I used to go to Soho all the time. When my wife worked on Lexington Street and we were young and carefree with nothing better to do with our money I would meet her outside her office at 6 on the dot and we would while away the evening hopping from bar to bar until we found a menu too enticing to resist. We were on the pulse. Terroirs, Polpo, Hix, Spuntino, Koya; we tried them all within weeks of opening, happy to wait an hour for the privilege. Many a quick drink ended with three courses and a brandy at midnight, taxi back in the days before Uber, but somehow we always woke up fresh in the morning. Revitalization is embedded in Soho’s DNA, and I like to think some of that rubbed off.
These days we barely get the chance to eat out together, and when we do there’s a time limit on the sitter. We booze, but we suffer for it. We eat locally, because we’re too tired to go any further. In any case, my stomping ground of Clapham has evolved from slim pickings for the discerning diner into a surprisingly lively restaurant scene. I’ve made my peace with it.
But I do miss Soho. I miss the thrill, the unpredictability, never knowing where you would end up. I miss the hum of the place, Soho Square on a summer evening and stumbling across somewhere by mistake on its first day open, then reading rave reviews in the nationals over the weekend and seeing people queue round the block the next week. I miss blowing £50 on chocolate at Paul A. Young. Most of all, I miss everything.
Last week I returned for the first time in months, and I’m pleased to say that nothing’s changed. By which I mean everything’s changed. I had coffee with my agent at The Ivy, and the moment I left the building I knew without question that the only course of action available to me right then was to march myself up to Shaftesbury Avenue, take a right and eat somewhere exciting. I barely recognized the place. Zima’s Russian street food (what street food includes Oscietra caviar?), Smack (presumably not an offshoot of Leamington Spa’s grottiest nightclub), the whole place is full of restaurants that London didn’t even know it wanted six months ago, and I could have eaten at any one of them.
That day, however, it had to be Hoppers. It was all you would hear anyone talk about last year. Hoppers Hoppers Hoppers. From the people who brought you Gymkhana. Sri Lankan “short eats”. Impossible to get a table, unless you’re desperate enough to turn up alone on a Tuesday lunchtime.
Which just happened to be the time that I found myself wondering up Frith Street and pondering my options, when I noticed that the venue which used to house Koya had space at the bar. I didn’t even stop to consider, just marched straight in and was seated immediately, feeling immensely pleased with myself. I won’t retread old ground by dissecting the menu, only to say that I could have happily ordered and probably eaten everything, but that would have been embarrassing. I had Hot Butter Devilled Shrimp, Podi Dosa with three chutneys (Coriander, Coconut and Tomato) and Black Pork Kari. The shrimp were plump and generous for £6.50, with a fresh green chilli kick that didn’t overpower their sweetness. The pork was rich yet delicate, sprinkled with grated coconut, but for me the star was the dosa. The first dosa I had was my very first meal on setting foot in India, filled with potato, spinach and paneer. It was a revelation. The second was at a cookery class in Kerala two weeks later, coming off severe Delhi Belly with a gaping abscess in my knee, at a point where even the notion of flavour, much less spice and ghee, was enough to have me wretching. I’ve been scarred ever since. I’m happy to report the love affair is back on. This was extraordinary; a crisp, light and buttery pancake with just a pinch of spice, like a brandy snap without the tooth rot, accompanied by three cooling chutneys that instantly banish all notions of sugary, gloopy mango from the mind.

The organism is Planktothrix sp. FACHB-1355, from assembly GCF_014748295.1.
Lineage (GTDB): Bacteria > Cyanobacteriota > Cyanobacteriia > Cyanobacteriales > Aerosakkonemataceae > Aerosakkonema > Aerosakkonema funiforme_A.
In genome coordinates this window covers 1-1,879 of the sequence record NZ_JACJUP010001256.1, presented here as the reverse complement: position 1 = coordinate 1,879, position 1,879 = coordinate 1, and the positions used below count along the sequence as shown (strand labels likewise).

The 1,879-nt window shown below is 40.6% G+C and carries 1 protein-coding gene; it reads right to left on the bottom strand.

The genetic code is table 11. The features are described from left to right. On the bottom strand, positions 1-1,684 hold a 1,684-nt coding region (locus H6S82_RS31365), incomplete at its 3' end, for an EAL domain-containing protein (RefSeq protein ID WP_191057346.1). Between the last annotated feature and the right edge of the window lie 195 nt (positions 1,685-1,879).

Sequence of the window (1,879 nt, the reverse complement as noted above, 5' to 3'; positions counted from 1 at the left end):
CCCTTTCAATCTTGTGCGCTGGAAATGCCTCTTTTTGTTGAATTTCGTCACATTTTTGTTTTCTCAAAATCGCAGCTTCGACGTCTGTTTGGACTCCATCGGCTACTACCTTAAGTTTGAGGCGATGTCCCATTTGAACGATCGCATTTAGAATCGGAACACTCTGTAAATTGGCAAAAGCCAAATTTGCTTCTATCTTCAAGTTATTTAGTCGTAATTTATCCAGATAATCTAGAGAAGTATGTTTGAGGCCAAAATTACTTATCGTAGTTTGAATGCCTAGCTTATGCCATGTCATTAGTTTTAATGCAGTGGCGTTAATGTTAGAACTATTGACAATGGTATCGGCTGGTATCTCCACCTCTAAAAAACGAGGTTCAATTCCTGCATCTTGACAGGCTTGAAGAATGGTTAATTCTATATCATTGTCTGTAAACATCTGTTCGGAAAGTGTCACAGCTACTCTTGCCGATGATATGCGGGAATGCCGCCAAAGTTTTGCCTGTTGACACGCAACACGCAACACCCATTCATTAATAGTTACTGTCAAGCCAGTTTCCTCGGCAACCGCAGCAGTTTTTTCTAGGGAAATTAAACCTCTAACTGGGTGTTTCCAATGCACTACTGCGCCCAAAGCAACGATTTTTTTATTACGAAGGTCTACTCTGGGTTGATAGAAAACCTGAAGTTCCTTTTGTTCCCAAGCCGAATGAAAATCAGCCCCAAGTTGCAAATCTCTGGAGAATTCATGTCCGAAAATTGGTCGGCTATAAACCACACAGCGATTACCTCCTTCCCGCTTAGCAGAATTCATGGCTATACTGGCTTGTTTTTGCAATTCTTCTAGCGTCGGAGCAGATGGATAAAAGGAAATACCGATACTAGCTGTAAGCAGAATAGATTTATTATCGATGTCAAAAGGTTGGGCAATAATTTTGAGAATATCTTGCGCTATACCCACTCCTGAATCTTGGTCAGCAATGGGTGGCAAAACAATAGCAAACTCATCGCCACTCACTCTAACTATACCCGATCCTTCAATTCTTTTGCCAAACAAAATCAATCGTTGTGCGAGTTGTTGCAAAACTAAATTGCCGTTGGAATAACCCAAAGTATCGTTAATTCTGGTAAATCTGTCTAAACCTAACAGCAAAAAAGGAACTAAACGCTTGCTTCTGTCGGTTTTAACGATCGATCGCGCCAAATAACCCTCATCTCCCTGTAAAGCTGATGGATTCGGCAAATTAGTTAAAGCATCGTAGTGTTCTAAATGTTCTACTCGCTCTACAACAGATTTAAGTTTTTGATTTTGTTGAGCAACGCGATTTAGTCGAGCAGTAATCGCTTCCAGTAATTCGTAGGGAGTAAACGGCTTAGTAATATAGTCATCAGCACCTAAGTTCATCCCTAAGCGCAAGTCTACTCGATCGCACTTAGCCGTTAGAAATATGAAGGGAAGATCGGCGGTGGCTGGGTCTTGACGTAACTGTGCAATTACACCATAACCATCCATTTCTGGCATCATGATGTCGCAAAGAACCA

The whole meal comprised of only three simple plates, but what shone through was the complexity of each dish, the immense skill that had gone into balancing spice and richness to ensure that neither one overpowered the other. As for the service? They clearly care. A waiter suggested a dish to complement my other choices, then made a point of asking me how I enjoyed it. A small touch, but it makes a difference. I left feeling reinvigorated like the old days, impatient to see what will have changed when I come back in however many months’ time.
As long as Hoppers is still there. Somehow I suspect it will be.
49 Frith Street,
MON – THUR:
12 – 2.30PM
5.30 – 10.30PM